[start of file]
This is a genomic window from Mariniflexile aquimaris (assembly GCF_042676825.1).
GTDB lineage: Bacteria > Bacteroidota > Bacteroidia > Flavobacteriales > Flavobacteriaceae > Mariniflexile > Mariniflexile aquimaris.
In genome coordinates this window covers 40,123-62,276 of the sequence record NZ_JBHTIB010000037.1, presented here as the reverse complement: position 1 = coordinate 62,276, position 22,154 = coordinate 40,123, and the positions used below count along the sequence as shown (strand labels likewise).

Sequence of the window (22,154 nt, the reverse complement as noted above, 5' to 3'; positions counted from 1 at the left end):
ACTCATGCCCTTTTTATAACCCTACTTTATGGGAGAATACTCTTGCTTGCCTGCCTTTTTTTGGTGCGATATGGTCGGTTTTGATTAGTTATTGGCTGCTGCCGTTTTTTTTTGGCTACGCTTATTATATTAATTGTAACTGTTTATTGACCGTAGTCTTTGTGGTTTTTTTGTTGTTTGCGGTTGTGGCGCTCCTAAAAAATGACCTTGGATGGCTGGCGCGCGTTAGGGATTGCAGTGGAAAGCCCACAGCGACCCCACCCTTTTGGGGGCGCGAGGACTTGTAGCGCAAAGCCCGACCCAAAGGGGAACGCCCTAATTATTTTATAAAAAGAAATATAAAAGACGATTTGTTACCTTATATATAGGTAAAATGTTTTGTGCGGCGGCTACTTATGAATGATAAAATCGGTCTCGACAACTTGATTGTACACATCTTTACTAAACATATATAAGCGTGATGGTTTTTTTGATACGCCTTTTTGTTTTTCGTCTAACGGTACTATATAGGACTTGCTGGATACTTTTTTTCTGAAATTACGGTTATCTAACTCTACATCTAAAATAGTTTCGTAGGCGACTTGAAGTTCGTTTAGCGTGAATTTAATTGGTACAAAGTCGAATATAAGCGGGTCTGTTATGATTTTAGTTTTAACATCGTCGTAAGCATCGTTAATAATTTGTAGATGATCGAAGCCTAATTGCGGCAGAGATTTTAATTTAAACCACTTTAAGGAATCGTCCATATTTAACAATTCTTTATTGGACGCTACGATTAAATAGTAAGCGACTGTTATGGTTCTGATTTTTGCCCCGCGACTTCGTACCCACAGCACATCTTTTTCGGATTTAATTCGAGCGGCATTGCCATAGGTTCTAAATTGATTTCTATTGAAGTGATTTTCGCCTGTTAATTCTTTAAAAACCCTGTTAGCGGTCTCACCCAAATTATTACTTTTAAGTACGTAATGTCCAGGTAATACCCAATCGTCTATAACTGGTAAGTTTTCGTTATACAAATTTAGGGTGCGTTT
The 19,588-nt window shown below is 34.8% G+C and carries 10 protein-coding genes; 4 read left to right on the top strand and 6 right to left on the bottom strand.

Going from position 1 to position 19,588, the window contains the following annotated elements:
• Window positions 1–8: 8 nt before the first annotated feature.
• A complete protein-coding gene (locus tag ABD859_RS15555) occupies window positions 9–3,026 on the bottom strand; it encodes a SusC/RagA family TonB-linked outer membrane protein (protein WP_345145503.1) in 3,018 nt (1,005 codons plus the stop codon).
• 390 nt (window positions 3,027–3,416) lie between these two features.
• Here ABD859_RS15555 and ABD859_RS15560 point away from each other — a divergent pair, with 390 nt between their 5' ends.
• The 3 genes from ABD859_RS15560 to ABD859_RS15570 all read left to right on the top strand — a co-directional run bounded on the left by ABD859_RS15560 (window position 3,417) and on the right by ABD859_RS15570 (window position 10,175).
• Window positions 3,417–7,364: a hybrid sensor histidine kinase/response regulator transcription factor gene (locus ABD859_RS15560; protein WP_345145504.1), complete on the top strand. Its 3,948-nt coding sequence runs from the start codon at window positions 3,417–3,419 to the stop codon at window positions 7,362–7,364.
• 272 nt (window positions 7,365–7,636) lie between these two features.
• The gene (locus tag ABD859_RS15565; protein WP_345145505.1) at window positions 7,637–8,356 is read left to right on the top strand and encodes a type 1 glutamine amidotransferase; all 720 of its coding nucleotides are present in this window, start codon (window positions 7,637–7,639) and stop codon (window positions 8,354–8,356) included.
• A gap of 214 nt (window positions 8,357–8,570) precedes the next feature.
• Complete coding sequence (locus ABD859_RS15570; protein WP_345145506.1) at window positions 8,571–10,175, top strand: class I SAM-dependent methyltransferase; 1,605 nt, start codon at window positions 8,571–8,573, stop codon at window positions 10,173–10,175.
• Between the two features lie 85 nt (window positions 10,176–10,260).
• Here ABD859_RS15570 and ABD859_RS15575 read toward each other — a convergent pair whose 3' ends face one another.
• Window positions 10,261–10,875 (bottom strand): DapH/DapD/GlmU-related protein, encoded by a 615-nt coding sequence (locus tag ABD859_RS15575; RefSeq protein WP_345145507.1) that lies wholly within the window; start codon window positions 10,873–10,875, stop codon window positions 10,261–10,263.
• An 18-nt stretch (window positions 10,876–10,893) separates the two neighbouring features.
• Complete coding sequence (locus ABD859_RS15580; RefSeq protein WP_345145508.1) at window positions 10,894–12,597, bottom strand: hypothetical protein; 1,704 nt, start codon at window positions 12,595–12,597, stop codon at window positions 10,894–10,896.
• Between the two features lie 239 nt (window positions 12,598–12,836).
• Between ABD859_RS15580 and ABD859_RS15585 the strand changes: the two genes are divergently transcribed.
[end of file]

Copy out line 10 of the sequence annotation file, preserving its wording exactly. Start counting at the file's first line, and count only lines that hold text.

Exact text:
• 390 nt (window positions 3,027–3,416) lie between these two features.